Hinterland, Week Four: October was a little anticlimactic (and so is life)

Hinterland, Week Four: October was a little anticlimactic (and so is life)

There’s this scene in Gilmore Girls when Rory realizes she needs more than good grades to get into Harvard and completely freaks out.

RORY: Good grades aren’t enough. I need to do things! I need to volunteer! I need to work for charity, I need to help the blind, the orphans, I don’t know. I just need to do something.

DEAN: Fine, but what does this have to do with tonight?

RORY: I need to start now.

DEAN: Now? You have to help the blind and the orphans now?

RORY: Didn’t I tell you that I was ten years behind?

DEAN: Well you can’t make up for ten years in one night, Rory.

RORY: I know. I just need to get organized.

This scene was essentially my entire day on Friday.

I woke up with the intention of looking back on October and writing a post about the first month of Hinterland. That would have been nice. Instead, I woke up and started evaluating everything I’ve ever done and ever hope to do.

Which is why six hours later I came downstairs and announced, “I haven’t invited any homeless people over for dinner! I don’t know any refugees! And we watch too much TV!” Then there was something about, “If you want to see a zebra you could just go to the zoo but THAT’S not even the point!”

I have no idea what the point was.

This is what happens when the cold truth of reality clashes with the suffocating heat of unrealistic expectations. A storm is likely to brew, and you will likely lament your lack of commitment to hiring a safari guide to help you find zebras in African wilderness (this portion of the analogy came later… I still have no idea).

October, as freeing and exhilarating as it felt at times, ended up looking a little anticlimactic in the rear view mirror. I started out by saying “I’m going on a great adventure!” and ended up talking about kosher salt.

When I realized this, my first instinct was to panic (#zebras). My second instinct was to think I had terribly mismanaged the whole journey, that maybe I had taken a wrong turn as soon as I pulled out of the driveway. And so I started making lists and plans and more lists and more plans so that next month, I could look back and have more to show for myself.

Which begs the question… what “more” am I trying to show for myself?

October held a road trip to Ohio, a visit with great friends, an adventure in a treehouse. I learned how to make bread—ciabatta, English muffins, pan loaf, honey whole wheat. There was a veritable kitchen revival, complete with short ribs and brown butter and meringue and the aforementioned kosher salt. There were so many friends over for dinner and so many dinners at friends’ houses. I finally got to fulfill my dream of living in a neighborhood where lots of kids trick-or-treat. (We ran out of candy and it was awesome.)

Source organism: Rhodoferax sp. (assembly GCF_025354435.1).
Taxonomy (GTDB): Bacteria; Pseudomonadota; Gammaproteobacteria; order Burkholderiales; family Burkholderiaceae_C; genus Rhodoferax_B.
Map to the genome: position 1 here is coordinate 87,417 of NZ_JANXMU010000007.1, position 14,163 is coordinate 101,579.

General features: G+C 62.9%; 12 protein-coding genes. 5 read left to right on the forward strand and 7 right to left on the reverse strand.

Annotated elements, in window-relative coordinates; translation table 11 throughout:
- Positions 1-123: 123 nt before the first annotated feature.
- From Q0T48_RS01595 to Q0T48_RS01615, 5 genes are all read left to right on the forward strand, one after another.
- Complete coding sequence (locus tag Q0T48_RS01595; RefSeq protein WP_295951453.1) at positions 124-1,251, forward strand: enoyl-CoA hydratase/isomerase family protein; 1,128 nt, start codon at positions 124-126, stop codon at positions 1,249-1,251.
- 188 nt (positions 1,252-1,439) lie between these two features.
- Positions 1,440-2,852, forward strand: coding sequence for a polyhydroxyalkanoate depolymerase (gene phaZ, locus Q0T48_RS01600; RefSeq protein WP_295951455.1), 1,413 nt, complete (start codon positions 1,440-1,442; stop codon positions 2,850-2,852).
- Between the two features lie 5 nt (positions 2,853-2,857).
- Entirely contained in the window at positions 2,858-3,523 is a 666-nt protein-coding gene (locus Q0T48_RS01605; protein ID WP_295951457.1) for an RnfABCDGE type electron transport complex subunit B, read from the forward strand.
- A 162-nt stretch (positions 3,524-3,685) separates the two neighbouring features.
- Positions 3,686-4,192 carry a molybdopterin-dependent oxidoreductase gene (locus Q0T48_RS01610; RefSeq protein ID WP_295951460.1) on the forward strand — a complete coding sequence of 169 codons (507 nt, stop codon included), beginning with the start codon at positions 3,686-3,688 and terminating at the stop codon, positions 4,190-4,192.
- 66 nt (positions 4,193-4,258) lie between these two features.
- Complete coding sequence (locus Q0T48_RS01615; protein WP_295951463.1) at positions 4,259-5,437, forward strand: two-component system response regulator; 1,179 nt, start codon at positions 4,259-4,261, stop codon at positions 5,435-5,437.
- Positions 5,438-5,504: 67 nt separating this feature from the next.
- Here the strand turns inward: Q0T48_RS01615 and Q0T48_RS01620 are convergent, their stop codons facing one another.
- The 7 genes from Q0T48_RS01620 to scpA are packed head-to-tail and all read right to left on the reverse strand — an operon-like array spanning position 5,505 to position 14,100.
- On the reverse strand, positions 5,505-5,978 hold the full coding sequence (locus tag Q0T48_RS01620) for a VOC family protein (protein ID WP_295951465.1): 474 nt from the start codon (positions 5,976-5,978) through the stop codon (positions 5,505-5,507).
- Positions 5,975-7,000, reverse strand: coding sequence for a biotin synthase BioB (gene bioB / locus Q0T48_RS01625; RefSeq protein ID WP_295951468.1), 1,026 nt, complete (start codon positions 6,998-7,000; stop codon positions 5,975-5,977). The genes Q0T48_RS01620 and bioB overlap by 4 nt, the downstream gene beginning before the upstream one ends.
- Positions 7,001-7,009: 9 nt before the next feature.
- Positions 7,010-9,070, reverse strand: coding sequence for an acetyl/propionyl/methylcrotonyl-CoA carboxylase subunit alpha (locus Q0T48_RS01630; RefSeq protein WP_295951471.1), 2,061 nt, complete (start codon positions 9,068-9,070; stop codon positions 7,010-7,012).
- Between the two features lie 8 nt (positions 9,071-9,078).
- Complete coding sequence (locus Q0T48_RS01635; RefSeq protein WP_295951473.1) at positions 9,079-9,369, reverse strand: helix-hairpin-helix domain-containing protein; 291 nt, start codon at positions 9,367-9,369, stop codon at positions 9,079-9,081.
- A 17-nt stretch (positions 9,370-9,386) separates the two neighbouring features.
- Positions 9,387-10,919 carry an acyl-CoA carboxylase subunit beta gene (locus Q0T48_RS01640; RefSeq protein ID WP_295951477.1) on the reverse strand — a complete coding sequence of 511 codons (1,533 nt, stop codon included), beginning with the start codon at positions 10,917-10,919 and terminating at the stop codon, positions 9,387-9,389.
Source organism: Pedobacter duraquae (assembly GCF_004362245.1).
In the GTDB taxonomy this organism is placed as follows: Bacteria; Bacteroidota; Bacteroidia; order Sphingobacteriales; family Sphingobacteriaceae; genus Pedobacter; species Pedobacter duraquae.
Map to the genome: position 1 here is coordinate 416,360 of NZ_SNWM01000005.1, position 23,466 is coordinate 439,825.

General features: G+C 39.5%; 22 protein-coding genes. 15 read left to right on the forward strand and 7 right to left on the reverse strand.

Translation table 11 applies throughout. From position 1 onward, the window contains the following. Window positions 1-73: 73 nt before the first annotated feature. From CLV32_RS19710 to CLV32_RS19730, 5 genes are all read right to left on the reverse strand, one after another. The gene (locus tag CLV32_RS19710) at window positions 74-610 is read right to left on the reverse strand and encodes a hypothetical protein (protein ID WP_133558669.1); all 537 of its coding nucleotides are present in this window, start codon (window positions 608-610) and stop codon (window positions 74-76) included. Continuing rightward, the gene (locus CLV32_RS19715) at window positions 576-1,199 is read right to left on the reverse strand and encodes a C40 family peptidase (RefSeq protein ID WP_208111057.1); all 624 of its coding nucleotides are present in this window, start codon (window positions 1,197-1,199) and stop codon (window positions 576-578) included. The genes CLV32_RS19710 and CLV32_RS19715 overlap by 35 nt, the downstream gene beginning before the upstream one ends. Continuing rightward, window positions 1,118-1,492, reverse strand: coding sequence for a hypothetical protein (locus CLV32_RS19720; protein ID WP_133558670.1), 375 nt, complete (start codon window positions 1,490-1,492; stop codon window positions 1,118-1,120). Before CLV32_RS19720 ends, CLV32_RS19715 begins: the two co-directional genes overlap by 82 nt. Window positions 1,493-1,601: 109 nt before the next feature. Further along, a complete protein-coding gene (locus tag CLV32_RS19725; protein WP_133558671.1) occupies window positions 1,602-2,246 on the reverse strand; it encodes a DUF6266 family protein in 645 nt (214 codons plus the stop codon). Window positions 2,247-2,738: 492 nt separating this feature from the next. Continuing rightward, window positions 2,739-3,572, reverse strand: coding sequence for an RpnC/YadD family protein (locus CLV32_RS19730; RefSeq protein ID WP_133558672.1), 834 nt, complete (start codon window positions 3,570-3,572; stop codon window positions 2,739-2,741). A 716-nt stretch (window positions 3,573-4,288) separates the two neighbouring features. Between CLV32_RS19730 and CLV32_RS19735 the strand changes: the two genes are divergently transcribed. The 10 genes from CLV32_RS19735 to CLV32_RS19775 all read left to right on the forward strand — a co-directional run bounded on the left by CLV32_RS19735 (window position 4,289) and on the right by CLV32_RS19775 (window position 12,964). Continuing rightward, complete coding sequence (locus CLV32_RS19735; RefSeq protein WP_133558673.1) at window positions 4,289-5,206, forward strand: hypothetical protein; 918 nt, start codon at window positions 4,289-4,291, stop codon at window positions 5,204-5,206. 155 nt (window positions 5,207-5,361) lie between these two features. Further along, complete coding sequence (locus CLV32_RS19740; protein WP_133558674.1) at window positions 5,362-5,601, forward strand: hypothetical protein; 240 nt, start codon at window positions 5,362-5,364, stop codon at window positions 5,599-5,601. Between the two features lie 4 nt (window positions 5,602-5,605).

I didn’t volunteer at a soup kitchen, but I did bring warm cookies to my neighbors. I didn’t submit thought-provoking articles to respectable publications, but I did publish actual content here four weeks in a row… something I haven’t done in four years. I didn’t figure out who makes the clothes I buy at Target, but I did exchange clothes with friends instead of buying new ones. I didn’t figure out how to conquer landfills and my contributions to them, but I did pick up discarded candy wrappers the day after Halloween. (Which, for Pennsylvania, means Whatever Day Your County Has “Trick-or-Treat”. Don’t get me started.)

And also I quit my job and started a whole new life. So I’m not entirely sure what “more” means.

I think part of it is a personality thing. Apparently INFJ’s “get restless and disappointed” without a defined goal to work towards and apparently I would make a great case study for that trait. Maybe “figure out how to take Jesus seriously” is too ambiguous as an overarching goal.

But I think a larger part of it is that sometimes (most times), we expect sweeping life change to be cinematic. I never would have said it or even intentionally thought it, but in my mind, Hinterland looked like Eat, Pray, Love or The Secret Life of Walter Mitty. It did not look like kosher salt.

You know what does look like kosher salt? Real life.

There is not a single movie script that has time for “decides to put kosher salt in a glass jar she found in her basement.” You will never watch that happen on a screen. You will probably watch yourself have a hundred thousand of those types of moments in real life because you have more than 90 minutes to fill and can allocate a few of them toward wandering around your basement.

While my INFJ side would probably want something a little more quantifiable than this, I think one of my goals for November is to chill the heck out. To live real life, and enjoy real life, and stop evaluating everything to death. Because it is death. There are few things that feel like they have the potential to suck the life out of this season more than goal-ifying it.

Thus, I hereby promise not to turn a great adventure into a great checklist. Please feel free to hold me to that.

I also hereby promise to stop talking about kosher salt, because I think we’ve more than met the threshold on that topic. (You can hold me to that, too.)

P.S. For the curious, here’s a brief resource list of good things that were discovered/rediscovered in October and where to find them:

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